Taoist Lessons for Politicians


Verse 29Those who look down upon this world, will surely take hold and try to change things. So begins verse 29 of the 4th century BCE Chinese classic (Jonathan Star translation*), the Tao Te Ching.

That verse suggests that those who feel themselves superior to the world and to others, who feel their actions, thoughts, views and beliefs are above those of others, will attempt to impress their own rule on others. And, as the verse continues, they can only fail in their attempts to control things. Control slips from their fingers.**

There’s a lesson here in verse 29, that winds throughout the book. It’s not simply for mystics and those who seek philosophical answers: it’s for politicians, including local candidates, too.

Moderation, humility, compromise, Lao Tzu suggests, is what works best; blunt attempts to control the world through confrontation, anger and challenge fail.

Some of his words of advice would fit the medieval “mirror for princes” books, which Machiavelli challenged in The Prince, but which Balthasar Gracian remade in his Art of Worldly Wisdom.

A couple of millennia have proven Lao Tzu right. Many others have shared his views over the ages – not necessarily because they read him, but because they came to similar conclusions about people and power. You can’t simply be negative and look down on things as if you could rule the world. A sense of superiority just isn’t enough to make a difference: you need virtue. Michel de Montaigne wrote:

Every other knowledge is harmful to him who does not have knowledge of goodness.
Book I, ch. 25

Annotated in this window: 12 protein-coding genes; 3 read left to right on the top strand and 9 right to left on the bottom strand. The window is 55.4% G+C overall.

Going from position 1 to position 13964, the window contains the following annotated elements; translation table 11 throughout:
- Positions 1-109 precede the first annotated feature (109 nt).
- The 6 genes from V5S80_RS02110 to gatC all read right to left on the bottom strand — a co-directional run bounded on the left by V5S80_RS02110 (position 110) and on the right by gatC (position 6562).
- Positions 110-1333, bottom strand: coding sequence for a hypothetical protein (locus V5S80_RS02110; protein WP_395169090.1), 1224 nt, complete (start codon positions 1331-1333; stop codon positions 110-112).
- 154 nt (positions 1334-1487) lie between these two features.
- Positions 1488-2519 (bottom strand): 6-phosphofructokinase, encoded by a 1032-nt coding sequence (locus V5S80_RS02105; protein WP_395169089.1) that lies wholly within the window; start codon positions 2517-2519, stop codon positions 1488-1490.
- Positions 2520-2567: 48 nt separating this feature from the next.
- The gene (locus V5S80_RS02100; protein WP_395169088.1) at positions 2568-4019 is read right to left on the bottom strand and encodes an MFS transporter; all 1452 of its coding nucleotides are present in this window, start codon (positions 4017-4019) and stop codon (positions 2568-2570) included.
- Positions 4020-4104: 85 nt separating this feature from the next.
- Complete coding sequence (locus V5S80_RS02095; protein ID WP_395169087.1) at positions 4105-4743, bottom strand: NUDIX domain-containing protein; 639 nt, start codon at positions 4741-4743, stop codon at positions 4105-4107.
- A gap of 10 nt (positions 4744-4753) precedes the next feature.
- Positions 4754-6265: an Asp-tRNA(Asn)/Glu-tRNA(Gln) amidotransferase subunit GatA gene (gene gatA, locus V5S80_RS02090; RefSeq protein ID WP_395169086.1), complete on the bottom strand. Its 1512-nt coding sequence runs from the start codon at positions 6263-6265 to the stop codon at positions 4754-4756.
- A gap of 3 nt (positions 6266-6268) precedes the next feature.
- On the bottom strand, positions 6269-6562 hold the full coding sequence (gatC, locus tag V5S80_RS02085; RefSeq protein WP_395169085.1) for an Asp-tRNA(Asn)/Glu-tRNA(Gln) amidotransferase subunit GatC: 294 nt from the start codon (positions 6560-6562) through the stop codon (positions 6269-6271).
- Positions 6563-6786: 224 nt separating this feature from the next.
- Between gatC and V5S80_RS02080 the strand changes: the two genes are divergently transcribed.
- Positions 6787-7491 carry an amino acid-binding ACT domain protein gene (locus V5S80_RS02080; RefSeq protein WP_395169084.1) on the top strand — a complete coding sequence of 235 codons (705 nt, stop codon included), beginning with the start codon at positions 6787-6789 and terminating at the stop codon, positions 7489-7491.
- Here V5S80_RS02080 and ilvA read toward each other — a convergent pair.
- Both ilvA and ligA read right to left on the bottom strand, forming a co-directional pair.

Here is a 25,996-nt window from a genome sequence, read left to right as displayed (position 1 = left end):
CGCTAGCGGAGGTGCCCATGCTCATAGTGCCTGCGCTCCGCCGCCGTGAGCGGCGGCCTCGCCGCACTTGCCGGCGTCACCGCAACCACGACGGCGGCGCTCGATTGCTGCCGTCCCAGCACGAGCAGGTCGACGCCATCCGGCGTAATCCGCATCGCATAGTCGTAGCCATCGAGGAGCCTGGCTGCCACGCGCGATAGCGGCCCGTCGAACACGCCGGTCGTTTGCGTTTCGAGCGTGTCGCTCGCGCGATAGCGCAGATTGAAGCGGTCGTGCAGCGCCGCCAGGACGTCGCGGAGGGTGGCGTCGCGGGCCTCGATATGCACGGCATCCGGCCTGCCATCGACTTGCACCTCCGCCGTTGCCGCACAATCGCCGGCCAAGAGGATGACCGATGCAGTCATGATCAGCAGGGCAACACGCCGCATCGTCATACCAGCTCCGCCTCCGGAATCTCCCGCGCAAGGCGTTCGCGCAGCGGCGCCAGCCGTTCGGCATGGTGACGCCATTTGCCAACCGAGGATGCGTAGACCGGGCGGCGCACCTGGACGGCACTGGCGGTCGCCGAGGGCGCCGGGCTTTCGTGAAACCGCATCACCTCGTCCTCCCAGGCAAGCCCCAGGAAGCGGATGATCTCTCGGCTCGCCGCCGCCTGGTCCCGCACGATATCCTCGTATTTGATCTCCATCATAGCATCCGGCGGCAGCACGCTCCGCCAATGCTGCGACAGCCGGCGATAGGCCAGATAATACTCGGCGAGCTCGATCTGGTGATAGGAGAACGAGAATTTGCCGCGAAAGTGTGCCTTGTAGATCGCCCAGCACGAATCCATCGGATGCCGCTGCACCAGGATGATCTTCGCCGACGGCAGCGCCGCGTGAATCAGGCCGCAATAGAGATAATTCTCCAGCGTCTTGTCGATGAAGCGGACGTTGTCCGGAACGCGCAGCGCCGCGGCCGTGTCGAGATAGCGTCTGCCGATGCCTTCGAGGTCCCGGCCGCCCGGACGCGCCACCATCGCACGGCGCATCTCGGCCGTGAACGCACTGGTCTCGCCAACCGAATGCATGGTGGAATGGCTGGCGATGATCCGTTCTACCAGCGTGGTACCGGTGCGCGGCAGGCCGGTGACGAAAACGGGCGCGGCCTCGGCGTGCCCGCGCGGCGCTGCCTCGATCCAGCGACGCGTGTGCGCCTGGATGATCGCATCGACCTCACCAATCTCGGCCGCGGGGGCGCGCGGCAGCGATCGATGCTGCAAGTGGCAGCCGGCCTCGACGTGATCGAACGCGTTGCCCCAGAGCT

Lao Tzu’s small book is peppered with similar advice. It’s short enough to be read in an hour, but rich enough to be returned to through a lifetime.

The Derek Lin translation gives this rendition for verse 29:

Those who wish to take the world and control it
I see that they cannot succeed
The world is a sacred instrument
One cannot control it
The one who controls it will fail
The one who grasps it will lose

Because all things:
Either lead or follow
Either blow hot or cold
Either have strength or weakness
Either have ownership or take by force

Therefore the sage:
Eliminates extremes
Eliminates excess
Eliminates arrogance

Other translations concur, albeit offer alternate renderings. Regardless of specific wording, or which translation you prefer, all have a similar message that resonates in today’s politics. ***

The lesson here for all politicians and would-be politicians at every level, local to national is: you cannot control the world like you think you can. Things move out of your control too fast; events and issues change and evolve and pass us by. Force fails to accomplish anything lasting.

You need to look forward, to prepare for the future, not the current that has passed you by. Trying to roll back the clock to a time that suits you only fails.

Verse  68 adds a description that fits a politician and warrior equally:

The best warrior
leads without haste
fights without anger
overcomes without confrontation
He puts himself below
and brings out the highest in his men.
That is the virtue of not confronting
of working with the abilities you have…